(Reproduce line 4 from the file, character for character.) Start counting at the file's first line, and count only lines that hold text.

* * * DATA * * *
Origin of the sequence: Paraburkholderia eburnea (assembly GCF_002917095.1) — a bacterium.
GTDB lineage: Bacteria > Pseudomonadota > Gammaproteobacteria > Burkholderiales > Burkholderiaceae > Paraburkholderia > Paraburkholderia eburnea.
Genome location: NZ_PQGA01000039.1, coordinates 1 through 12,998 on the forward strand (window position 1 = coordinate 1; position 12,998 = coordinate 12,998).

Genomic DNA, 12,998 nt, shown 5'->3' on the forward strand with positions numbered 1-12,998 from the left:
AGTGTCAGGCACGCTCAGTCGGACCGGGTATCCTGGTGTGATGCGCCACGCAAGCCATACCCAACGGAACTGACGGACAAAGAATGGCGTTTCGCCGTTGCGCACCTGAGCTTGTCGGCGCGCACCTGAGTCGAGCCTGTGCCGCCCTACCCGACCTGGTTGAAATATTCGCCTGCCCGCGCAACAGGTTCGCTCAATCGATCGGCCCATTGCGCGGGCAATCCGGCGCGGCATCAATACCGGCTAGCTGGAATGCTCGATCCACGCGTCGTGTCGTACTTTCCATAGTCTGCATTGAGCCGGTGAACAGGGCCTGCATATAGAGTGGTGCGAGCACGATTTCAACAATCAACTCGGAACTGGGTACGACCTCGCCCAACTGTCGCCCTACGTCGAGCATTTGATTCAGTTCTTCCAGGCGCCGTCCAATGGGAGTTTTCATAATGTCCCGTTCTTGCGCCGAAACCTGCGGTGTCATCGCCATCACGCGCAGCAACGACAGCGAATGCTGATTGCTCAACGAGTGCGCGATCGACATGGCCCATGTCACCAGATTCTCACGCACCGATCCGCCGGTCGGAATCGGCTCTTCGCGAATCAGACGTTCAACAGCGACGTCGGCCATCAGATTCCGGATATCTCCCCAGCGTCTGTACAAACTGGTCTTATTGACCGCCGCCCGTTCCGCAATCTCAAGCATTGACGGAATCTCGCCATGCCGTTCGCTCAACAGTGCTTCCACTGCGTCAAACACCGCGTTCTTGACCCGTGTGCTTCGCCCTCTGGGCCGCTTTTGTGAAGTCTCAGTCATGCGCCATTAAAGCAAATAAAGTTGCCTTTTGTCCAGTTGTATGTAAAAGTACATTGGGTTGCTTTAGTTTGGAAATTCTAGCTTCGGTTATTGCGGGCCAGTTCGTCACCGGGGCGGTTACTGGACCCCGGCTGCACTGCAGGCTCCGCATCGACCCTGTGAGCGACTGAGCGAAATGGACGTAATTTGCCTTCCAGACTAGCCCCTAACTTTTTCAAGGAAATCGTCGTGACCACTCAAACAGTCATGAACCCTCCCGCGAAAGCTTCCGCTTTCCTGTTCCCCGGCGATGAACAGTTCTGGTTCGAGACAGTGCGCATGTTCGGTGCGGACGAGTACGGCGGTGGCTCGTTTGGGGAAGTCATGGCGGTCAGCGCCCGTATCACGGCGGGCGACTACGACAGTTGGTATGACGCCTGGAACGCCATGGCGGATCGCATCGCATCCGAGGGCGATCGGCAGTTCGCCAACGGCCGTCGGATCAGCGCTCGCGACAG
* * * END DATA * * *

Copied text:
Genomic DNA, 12,998 nt, shown 5'->3' on the forward strand with positions numbered 1-12,998 from the left: